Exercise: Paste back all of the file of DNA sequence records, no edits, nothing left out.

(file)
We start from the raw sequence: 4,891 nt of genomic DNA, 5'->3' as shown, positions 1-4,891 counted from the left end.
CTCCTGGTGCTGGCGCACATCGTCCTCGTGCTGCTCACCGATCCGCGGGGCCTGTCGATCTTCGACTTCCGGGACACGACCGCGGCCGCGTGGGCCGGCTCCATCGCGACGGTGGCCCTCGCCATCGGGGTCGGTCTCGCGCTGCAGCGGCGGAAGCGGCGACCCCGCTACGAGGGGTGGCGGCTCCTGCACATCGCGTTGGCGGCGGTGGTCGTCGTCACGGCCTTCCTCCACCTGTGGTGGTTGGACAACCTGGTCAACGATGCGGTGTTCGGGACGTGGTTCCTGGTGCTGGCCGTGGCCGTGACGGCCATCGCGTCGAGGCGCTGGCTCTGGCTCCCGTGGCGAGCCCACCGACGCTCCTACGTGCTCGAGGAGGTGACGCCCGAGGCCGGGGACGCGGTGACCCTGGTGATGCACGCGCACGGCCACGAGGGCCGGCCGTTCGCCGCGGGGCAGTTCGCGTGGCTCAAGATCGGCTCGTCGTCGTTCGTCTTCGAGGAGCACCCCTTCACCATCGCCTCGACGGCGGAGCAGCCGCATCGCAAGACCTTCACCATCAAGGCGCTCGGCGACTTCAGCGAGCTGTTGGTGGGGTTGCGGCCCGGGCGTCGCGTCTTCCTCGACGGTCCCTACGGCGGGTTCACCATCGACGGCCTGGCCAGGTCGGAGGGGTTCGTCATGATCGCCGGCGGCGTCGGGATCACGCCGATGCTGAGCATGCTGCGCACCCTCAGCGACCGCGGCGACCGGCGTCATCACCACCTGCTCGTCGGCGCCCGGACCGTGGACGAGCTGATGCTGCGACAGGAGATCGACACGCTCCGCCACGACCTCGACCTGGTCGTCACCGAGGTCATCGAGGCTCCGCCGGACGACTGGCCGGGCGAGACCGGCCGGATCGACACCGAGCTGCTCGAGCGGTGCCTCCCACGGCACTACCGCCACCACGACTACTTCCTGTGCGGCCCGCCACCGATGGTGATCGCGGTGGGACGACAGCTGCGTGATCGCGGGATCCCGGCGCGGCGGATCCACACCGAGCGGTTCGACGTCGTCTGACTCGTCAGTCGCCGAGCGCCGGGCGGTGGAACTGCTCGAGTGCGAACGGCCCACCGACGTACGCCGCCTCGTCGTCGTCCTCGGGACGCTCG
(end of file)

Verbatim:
We start from the raw sequence: 4,891 nt of genomic DNA, 5'->3' as shown, positions 1-4,891 counted from the left end.
CTCCTGGTGCTGGCGCACATCGTCCTCGTGCTGCTCACCGATCCGCGGGGCCTGTCGATCTTCGACTTCCGGGACACGACCGCGGCCGCGTGGGCCGGCTCCATCGCGACGGTGGCCCTCGCCATCGGGGTCGGTCTCGCGCTGCAGCGGCGGAAGCGGCGACCCCGCTACGAGGGGTGGCGGCTCCTGCACATCGCGTTGGCGGCGGTGGTCGTCGTCACGGCCTTCCTCCACCTGTGGTGGTTGGACAACCTGGTCAACGATGCGGTGTTCGGGACGTGGTTCCTGGTGCTGGCCGTGGCCGTGACGGCCATCGCGTCGAGGCGCTGGCTCTGGCTCCCGTGGCGAGCCCACCGACGCTCCTACGTGCTCGAGGAGGTGACGCCCGAGGCCGGGGACGCGGTGACCCTGGTGATGCACGCGCACGGCCACGAGGGCCGGCCGTTCGCCGCGGGGCAGTTCGCGTGGCTCAAGATCGGCTCGTCGTCGTTCGTCTTCGAGGAGCACCCCTTCACCATCGCCTCGACGGCGGAGCAGCCGCATCGCAAGACCTTCACCATCAAGGCGCTCGGCGACTTCAGCGAGCTGTTGGTGGGGTTGCGGCCCGGGCGTCGCGTCTTCCTCGACGGTCCCTACGGCGGGTTCACCATCGACGGCCTGGCCAGGTCGGAGGGGTTCGTCATGATCGCCGGCGGCGTCGGGATCACGCCGATGCTGAGCATGCTGCGCACCCTCAGCGACCGCGGCGACCGGCGTCATCACCACCTGCTCGTCGGCGCCCGGACCGTGGACGAGCTGATGCTGCGACAGGAGATCGACACGCTCCGCCACGACCTCGACCTGGTCGTCACCGAGGTCATCGAGGCTCCGCCGGACGACTGGCCGGGCGAGACCGGCCGGATCGACACCGAGCTGCTCGAGCGGTGCCTCCCACGGCACTACCGCCACCACGACTACTTCCTGTGCGGCCCGCCACCGATGGTGATCGCGGTGGGACGACAGCTGCGTGATCGCGGGATCCCGGCGCGGCGGATCCACACCGAGCGGTTCGACGTCGTCTGACTCGTCAGTCGCCGAGCGCCGGGCGGTGGAACTGCTCGAGTGCGAACGGCCCACCGACGTACGCCGCCTCGTCGTCGTCCTCGGGACGCTCG